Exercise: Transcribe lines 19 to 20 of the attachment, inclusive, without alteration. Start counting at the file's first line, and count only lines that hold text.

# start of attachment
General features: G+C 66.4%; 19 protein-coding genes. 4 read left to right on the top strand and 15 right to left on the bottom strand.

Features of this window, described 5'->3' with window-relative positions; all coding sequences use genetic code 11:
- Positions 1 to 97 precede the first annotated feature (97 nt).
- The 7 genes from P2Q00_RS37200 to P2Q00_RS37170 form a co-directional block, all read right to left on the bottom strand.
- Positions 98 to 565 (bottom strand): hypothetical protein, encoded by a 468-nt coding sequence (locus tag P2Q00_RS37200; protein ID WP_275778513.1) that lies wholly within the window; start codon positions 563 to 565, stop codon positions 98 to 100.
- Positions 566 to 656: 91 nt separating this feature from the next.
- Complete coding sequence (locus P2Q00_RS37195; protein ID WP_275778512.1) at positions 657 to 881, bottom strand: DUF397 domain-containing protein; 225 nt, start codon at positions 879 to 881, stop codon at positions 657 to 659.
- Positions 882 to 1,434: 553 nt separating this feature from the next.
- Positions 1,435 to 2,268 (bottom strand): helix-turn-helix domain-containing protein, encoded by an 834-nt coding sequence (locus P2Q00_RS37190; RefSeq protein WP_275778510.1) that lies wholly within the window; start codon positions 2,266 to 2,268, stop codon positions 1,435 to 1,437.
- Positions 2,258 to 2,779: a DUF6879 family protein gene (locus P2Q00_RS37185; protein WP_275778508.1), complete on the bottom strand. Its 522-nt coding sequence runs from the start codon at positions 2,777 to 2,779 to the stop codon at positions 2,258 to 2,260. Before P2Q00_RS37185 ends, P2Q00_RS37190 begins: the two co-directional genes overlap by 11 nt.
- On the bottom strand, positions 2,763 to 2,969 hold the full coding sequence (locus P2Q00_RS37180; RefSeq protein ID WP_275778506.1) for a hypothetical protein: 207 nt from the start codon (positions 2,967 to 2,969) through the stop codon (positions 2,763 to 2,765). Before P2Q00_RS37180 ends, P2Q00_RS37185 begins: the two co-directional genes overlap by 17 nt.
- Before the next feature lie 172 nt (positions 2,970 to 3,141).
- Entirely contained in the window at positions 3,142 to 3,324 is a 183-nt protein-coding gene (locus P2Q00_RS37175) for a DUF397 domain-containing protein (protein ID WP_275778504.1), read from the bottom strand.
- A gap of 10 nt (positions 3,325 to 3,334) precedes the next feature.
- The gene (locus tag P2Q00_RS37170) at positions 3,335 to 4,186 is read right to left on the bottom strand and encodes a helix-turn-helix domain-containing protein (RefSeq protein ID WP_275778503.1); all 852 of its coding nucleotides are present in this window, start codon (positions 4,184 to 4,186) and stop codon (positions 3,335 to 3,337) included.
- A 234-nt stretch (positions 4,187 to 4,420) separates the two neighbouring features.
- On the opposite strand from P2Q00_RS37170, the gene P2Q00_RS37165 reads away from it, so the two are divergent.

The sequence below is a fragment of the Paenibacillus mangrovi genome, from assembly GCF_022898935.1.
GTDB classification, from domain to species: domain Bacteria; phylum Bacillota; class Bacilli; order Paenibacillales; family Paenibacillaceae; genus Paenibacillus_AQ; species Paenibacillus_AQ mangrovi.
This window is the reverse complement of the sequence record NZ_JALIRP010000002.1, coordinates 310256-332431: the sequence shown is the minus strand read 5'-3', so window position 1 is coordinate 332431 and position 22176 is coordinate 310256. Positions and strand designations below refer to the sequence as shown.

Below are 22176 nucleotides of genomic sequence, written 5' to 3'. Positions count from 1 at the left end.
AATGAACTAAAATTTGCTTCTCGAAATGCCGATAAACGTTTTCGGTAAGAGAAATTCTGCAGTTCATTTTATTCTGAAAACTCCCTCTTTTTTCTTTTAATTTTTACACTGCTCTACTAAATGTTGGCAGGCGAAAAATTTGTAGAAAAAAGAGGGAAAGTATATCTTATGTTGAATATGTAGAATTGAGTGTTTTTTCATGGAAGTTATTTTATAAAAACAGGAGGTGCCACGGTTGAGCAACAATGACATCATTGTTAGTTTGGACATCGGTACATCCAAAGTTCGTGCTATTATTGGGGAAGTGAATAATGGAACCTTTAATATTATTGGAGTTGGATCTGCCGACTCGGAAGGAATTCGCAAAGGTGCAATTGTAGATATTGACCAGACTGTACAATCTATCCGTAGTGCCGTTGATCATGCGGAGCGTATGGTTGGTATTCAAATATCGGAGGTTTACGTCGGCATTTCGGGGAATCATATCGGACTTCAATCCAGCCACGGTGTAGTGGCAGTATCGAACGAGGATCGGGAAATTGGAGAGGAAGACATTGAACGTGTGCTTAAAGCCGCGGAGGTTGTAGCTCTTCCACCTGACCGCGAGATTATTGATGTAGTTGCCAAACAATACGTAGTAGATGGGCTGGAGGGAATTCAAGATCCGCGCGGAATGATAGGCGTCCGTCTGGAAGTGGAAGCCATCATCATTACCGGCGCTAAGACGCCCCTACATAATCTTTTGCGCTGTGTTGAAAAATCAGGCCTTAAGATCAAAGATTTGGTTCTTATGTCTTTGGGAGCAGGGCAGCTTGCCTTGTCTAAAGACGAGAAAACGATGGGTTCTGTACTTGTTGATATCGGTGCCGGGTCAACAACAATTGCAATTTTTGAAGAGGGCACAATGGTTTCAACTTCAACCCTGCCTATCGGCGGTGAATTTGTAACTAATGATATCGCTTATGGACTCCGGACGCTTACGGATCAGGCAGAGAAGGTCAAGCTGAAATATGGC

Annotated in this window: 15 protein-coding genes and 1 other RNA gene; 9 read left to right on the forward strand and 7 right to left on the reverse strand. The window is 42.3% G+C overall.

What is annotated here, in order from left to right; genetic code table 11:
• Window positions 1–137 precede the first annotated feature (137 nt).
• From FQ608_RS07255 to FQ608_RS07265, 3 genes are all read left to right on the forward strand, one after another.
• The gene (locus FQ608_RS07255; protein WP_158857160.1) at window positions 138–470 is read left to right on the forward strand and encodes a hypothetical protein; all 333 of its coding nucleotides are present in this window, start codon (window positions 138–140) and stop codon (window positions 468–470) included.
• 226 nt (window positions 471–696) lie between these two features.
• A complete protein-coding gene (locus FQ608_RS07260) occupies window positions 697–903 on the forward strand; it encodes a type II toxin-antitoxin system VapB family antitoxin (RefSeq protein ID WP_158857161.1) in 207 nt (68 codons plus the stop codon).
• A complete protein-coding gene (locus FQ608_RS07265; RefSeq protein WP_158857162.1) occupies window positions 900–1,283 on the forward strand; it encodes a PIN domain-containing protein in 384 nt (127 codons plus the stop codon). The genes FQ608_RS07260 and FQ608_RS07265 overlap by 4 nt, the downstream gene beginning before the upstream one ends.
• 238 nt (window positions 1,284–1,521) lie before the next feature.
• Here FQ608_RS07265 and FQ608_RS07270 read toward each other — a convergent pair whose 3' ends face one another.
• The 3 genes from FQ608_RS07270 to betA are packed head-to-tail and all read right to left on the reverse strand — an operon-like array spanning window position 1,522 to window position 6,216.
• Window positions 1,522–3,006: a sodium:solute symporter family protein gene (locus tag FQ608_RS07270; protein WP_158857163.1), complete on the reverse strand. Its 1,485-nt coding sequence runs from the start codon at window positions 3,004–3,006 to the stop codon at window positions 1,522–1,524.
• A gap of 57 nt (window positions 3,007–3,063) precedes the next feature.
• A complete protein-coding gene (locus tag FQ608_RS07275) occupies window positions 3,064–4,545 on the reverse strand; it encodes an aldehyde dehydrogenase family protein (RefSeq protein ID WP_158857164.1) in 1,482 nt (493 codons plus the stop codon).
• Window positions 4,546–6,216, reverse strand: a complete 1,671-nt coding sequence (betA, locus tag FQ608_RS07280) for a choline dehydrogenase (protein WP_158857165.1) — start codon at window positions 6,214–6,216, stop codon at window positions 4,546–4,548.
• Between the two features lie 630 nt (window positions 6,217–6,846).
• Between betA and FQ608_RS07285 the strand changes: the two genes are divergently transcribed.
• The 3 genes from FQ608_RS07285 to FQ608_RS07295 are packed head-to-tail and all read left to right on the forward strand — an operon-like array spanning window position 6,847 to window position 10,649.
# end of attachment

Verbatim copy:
GTDB classification, from domain to species: domain Bacteria; phylum Bacillota; class Bacilli; order Paenibacillales; family Paenibacillaceae; genus Paenibacillus_AQ; species Paenibacillus_AQ mangrovi.
This window is the reverse complement of the sequence record NZ_JALIRP010000002.1, coordinates 310256-332431: the sequence shown is the minus strand read 5'-3', so window position 1 is coordinate 332431 and position 22176 is coordinate 310256. Positions and strand designations below refer to the sequence as shown.